After the brutal heat wave that enveloped Georgia this summer, many of us looked forward to the reprieve of lower temperatures, and corresponding lower utility bills. But unfortunately, nearly a month into autumn, some of us aren’t breathing the sigh of relief we anticipated — and the reason might be different than what you’d initially think.
All through the metro area, Atlantans are suffering from sky-high electric bills — especially in the more rural outlying areas, which face a high energy burden. The reason is often mischaracterized solely as rising temperatures, when it’s actually energy-inefficient technologies so common in minority low- to middle-income households that are just as much a factor.
This issue is the product of decades of redlining and housing insecurity directed at communities of color. Discriminatory housing policies have hindered access to the resources these residents need to secure and maintain home ownership – and, combined with rising energy costs, have increased the energy burden to alarming levels.
This takes a toll on monthly bills, but can also have life-threatening impacts. In fact, Black Americans are actually 40% more likely to live in areas with the highest projected increases in deaths from extreme temperatures.
But there is hope, in the form of a potentially life-changing campaign coming to the Atlanta area. Soon our community members might finally be able to experience real — and lasting — relief. The WeatheRISE ATL campaign offers select residents in parts of Fulton County the chance to make a significant transition to cleaner and more affordable energy generation in their homes.
While offering the opportunity for those residents to help reduce carbon emissions and see improved health outcomes, the campaign will provide the resources for those in the targeted communities to save almost $600 per year on their household utility bills — all at no cost to them.
Here’s how it works: Through a partnership with the City of Atlanta, participating residents will receive a certified home energy audit to evaluate energy-efficiency improvements best tailored to their household needs. From there, the City of Atlanta will provide the funding and resources to ensure the installation of these improvements. From installing smart thermostats to high-efficiency air conditioning and more, these simple changes will save these Atlantans money while combating climate change and years of environmental injustice.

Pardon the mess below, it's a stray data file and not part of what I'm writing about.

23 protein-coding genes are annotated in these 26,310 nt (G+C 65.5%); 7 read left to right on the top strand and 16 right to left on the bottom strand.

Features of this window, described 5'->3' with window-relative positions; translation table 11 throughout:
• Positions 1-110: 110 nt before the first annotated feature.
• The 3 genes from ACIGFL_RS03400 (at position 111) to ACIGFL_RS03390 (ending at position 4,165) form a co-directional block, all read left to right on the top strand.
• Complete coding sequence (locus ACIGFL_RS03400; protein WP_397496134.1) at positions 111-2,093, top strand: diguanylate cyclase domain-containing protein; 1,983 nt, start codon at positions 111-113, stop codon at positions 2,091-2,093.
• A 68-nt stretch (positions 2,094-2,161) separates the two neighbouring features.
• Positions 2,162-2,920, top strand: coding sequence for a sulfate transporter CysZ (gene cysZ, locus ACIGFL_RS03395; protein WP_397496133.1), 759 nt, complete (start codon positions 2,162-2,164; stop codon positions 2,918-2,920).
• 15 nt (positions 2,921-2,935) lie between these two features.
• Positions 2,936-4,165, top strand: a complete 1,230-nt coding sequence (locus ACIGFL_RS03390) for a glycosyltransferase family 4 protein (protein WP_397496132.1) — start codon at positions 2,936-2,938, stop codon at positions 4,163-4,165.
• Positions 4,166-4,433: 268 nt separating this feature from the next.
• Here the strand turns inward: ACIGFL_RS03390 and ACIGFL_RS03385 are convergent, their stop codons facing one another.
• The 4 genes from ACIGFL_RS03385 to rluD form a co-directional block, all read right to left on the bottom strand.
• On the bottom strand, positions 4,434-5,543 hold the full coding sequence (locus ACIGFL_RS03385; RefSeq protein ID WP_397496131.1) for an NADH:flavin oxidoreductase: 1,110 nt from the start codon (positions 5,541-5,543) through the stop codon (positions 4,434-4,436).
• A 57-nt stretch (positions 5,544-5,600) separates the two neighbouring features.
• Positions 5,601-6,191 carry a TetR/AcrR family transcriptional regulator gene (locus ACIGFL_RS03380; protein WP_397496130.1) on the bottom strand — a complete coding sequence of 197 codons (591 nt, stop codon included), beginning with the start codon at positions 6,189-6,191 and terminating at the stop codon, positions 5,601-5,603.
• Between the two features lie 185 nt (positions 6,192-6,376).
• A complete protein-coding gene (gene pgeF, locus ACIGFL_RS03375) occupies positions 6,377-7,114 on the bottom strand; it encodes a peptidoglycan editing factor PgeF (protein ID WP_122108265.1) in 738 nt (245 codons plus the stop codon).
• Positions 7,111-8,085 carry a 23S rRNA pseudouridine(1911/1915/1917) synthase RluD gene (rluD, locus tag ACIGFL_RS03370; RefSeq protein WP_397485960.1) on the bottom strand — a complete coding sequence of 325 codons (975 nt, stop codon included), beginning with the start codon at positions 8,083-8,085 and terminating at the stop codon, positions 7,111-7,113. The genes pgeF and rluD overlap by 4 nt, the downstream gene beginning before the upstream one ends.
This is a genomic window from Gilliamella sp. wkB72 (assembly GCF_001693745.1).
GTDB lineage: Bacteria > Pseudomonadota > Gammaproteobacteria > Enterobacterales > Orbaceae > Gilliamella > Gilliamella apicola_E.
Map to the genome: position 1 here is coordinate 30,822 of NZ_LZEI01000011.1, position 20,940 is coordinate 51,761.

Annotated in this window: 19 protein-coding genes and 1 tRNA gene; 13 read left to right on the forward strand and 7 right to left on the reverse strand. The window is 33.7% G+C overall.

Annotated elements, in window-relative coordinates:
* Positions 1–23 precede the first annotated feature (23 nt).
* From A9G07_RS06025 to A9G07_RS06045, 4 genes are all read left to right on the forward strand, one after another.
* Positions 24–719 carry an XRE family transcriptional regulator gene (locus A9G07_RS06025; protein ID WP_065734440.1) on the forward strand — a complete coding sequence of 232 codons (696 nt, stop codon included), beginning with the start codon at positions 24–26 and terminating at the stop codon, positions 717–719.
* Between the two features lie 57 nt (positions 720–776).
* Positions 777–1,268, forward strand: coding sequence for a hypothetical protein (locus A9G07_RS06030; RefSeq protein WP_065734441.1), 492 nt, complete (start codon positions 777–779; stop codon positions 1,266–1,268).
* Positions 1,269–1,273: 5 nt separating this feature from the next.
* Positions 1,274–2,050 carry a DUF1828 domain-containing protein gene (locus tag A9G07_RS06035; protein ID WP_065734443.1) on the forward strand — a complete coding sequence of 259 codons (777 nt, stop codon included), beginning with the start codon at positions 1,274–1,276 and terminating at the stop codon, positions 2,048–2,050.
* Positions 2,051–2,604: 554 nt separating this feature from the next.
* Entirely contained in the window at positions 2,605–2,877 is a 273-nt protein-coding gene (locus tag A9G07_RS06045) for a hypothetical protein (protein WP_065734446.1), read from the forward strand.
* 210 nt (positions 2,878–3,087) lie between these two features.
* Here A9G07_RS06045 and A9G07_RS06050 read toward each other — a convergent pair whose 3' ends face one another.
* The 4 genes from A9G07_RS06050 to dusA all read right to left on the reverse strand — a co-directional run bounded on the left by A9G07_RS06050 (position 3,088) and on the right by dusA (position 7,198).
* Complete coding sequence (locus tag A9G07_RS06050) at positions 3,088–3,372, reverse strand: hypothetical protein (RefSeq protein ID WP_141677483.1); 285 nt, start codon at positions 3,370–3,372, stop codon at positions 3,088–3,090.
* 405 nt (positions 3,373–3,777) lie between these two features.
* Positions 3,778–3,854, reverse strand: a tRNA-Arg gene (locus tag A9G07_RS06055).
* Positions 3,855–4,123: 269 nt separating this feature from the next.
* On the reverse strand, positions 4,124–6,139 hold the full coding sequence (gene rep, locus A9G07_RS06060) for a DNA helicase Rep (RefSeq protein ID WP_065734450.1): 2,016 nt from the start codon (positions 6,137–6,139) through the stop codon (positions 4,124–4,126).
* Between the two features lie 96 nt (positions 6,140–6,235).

Campaigns like this one are already being implemented on a national scale, and are having positive ripple effects all over the country – including elsewhere in Georgia. The Tillman family in Athens, as just one example, was able to use funding from the U.S. Department of Energy Weatherization Assistance Program to cut their electric and water bills by more than half.
Just think about how many stories we could have just like that, right here in our own backyard. Our neighbors deserve to see relief from the almost century-long impacts of environmental injustice, while also saving money on their electric bills and being empowered to take charge of their energy use.
To learn more about the WeatheRISE ATL Campaign and see if you qualify, visit https://www.100atl.com/weatherise-atl or
Adrienne L. Rice is an Atlanta resident and the Founder and Executive Director of Sustainable Georgia Futures.